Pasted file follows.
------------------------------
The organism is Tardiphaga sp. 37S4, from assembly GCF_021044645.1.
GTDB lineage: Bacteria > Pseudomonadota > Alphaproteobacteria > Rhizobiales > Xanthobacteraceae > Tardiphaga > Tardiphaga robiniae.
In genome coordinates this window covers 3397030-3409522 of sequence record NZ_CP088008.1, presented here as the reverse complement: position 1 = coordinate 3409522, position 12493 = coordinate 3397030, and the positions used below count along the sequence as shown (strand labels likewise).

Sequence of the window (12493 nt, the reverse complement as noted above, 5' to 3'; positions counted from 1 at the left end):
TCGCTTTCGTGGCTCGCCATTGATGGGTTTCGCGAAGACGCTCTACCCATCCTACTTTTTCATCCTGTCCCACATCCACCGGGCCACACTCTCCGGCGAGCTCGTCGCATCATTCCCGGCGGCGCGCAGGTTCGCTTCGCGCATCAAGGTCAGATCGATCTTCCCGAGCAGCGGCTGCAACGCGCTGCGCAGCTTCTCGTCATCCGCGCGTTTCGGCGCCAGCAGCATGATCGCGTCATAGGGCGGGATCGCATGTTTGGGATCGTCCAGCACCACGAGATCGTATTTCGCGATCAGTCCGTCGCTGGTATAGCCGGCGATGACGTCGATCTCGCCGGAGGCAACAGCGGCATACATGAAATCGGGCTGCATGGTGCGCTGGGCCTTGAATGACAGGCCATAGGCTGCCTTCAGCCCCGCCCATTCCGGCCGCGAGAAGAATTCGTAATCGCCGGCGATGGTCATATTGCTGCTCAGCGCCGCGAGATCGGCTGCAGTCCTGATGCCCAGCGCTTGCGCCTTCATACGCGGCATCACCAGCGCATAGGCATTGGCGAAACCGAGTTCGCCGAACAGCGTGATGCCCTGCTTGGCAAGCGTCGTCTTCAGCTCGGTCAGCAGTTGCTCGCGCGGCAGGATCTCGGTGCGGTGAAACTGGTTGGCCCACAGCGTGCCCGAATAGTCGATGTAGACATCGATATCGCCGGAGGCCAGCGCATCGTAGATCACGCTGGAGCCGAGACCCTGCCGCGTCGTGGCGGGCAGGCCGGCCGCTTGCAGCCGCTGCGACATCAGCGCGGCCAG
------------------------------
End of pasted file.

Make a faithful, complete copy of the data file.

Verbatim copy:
The organism is Tardiphaga sp. 37S4, from assembly GCF_021044645.1.
GTDB lineage: Bacteria > Pseudomonadota > Alphaproteobacteria > Rhizobiales > Xanthobacteraceae > Tardiphaga > Tardiphaga robiniae.
In genome coordinates this window covers 3397030-3409522 of sequence record NZ_CP088008.1, presented here as the reverse complement: position 1 = coordinate 3409522, position 12493 = coordinate 3397030, and the positions used below count along the sequence as shown (strand labels likewise).

Sequence of the window (12493 nt, the reverse complement as noted above, 5' to 3'; positions counted from 1 at the left end):
TCGCTTTCGTGGCTCGCCATTGATGGGTTTCGCGAAGACGCTCTACCCATCCTACTTTTTCATCCTGTCCCACATCCACCGGGCCACACTCTCCGGCGAGCTCGTCGCATCATTCCCGGCGGCGCGCAGGTTCGCTTCGCGCATCAAGGTCAGATCGATCTTCCCGAGCAGCGGCTGCAACGCGCTGCGCAGCTTCTCGTCATCCGCGCGTTTCGGCGCCAGCAGCATGATCGCGTCATAGGGCGGGATCGCATGTTTGGGATCGTCCAGCACCACGAGATCGTATTTCGCGATCAGTCCGTCGCTGGTATAGCCGGCGATGACGTCGATCTCGCCGGAGGCAACAGCGGCATACATGAAATCGGGCTGCATGGTGCGCTGGGCCTTGAATGACAGGCCATAGGCTGCCTTCAGCCCCGCCCATTCCGGCCGCGAGAAGAATTCGTAATCGCCGGCGATGGTCATATTGCTGCTCAGCGCCGCGAGATCGGCTGCAGTCCTGATGCCCAGCGCTTGCGCCTTCATACGCGGCATCACCAGCGCATAGGCATTGGCGAAACCGAGTTCGCCGAACAGCGTGATGCCCTGCTTGGCAAGCGTCGTCTTCAGCTCGGTCAGCAGTTGCTCGCGCGGCAGGATCTCGGTGCGGTGAAACTGGTTGGCCCACAGCGTGCCCGAATAGTCGATGTAGACATCGATATCGCCGGAGGCCAGCGCATCGTAGATCACGCTGGAGCCGAGACCCTGCCGCGTCGTGGCGGGCAGGCCGGCCGCTTGCAGCCGCTGCGACATCAGCGCGGCCAG